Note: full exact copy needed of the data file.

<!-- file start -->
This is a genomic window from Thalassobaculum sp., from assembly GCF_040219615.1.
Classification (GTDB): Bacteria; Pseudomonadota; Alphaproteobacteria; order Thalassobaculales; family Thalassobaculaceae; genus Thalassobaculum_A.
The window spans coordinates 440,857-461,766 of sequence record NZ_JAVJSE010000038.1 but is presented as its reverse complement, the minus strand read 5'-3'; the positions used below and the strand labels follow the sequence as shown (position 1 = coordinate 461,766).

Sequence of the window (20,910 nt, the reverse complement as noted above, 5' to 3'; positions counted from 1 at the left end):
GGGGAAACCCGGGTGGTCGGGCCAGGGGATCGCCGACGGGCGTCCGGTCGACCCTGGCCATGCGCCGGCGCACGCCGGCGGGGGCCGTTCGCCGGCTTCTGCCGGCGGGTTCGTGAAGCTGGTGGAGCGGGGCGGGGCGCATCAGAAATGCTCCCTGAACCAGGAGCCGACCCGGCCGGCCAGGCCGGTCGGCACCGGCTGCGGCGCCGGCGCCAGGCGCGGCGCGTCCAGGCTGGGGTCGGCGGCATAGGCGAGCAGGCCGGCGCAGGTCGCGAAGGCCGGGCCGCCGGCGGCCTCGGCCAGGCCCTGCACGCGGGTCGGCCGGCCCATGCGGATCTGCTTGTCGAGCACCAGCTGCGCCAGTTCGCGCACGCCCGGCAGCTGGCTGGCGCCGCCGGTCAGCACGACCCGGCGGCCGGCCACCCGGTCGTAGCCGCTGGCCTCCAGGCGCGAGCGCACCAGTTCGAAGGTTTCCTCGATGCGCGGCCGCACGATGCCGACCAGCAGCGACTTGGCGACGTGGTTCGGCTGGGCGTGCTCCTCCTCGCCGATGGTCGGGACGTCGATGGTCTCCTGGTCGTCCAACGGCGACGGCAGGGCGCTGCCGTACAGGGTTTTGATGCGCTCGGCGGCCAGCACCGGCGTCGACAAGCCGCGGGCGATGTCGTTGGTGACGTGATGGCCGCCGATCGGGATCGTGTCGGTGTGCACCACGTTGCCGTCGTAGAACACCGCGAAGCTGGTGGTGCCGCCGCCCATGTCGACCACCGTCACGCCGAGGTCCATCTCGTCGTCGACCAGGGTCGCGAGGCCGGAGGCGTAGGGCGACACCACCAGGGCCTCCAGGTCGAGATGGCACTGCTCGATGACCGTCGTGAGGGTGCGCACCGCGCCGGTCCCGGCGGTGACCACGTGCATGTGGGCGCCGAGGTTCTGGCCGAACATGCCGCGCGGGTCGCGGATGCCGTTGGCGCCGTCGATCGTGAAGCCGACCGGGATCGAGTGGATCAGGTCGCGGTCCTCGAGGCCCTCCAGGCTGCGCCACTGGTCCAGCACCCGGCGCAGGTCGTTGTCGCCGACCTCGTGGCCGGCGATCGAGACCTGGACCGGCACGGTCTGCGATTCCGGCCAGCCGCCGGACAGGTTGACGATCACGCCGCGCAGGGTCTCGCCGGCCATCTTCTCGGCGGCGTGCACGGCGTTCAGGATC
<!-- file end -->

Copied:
This is a genomic window from Thalassobaculum sp., from assembly GCF_040219615.1.
Classification (GTDB): Bacteria; Pseudomonadota; Alphaproteobacteria; order Thalassobaculales; family Thalassobaculaceae; genus Thalassobaculum_A.
The window spans coordinates 440,857-461,766 of sequence record NZ_JAVJSE010000038.1 but is presented as its reverse complement, the minus strand read 5'-3'; the positions used below and the strand labels follow the sequence as shown (position 1 = coordinate 461,766).

Sequence of the window (20,910 nt, the reverse complement as noted above, 5' to 3'; positions counted from 1 at the left end):
GGGGAAACCCGGGTGGTCGGGCCAGGGGATCGCCGACGGGCGTCCGGTCGACCCTGGCCATGCGCCGGCGCACGCCGGCGGGGGCCGTTCGCCGGCTTCTGCCGGCGGGTTCGTGAAGCTGGTGGAGCGGGGCGGGGCGCATCAGAAATGCTCCCTGAACCAGGAGCCGACCCGGCCGGCCAGGCCGGTCGGCACCGGCTGCGGCGCCGGCGCCAGGCGCGGCGCGTCCAGGCTGGGGTCGGCGGCATAGGCGAGCAGGCCGGCGCAGGTCGCGAAGGCCGGGCCGCCGGCGGCCTCGGCCAGGCCCTGCACGCGGGTCGGCCGGCCCATGCGGATCTGCTTGTCGAGCACCAGCTGCGCCAGTTCGCGCACGCCCGGCAGCTGGCTGGCGCCGCCGGTCAGCACGACCCGGCGGCCGGCCACCCGGTCGTAGCCGCTGGCCTCCAGGCGCGAGCGCACCAGTTCGAAGGTTTCCTCGATGCGCGGCCGCACGATGCCGACCAGCAGCGACTTGGCGACGTGGTTCGGCTGGGCGTGCTCCTCCTCGCCGATGGTCGGGACGTCGATGGTCTCCTGGTCGTCCAACGGCGACGGCAGGGCGCTGCCGTACAGGGTTTTGATGCGCTCGGCGGCCAGCACCGGCGTCGACAAGCCGCGGGCGATGTCGTTGGTGACGTGATGGCCGCCGATCGGGATCGTGTCGGTGTGCACCACGTTGCCGTCGTAGAACACCGCGAAGCTGGTGGTGCCGCCGCCCATGTCGACCACCGTCACGCCGAGGTCCATCTCGTCGTCGACCAGGGTCGCGAGGCCGGAGGCGTAGGGCGACACCACCAGGGCCTCCAGGTCGAGATGGCACTGCTCGATGACCGTCGTGAGGGTGCGCACCGCGCCGGTCCCGGCGGTGACCACGTGCATGTGGGCGCCGAGGTTCTGGCCGAACATGCCGCGCGGGTCGCGGATGCCGTTGGCGCCGTCGATCGTGAAGCCGACCGGGATCGAGTGGATCAGGTCGCGGTCCTCGAGGCCCTCCAGGCTGCGCCACTGGTCCAGCACCCGGCGCAGGTCGTTGTCGCCGACCTCGTGGCCGGCGATCGAGACCTGGACCGGCACGGTCTGCGATTCCGGCCAGCCGCCGGACAGGTTGACGATCACGCCGCGCAGGGTCTCGCCGGCCATCTTCTCGGCGGCGTGCACGGCGTTCAGGATC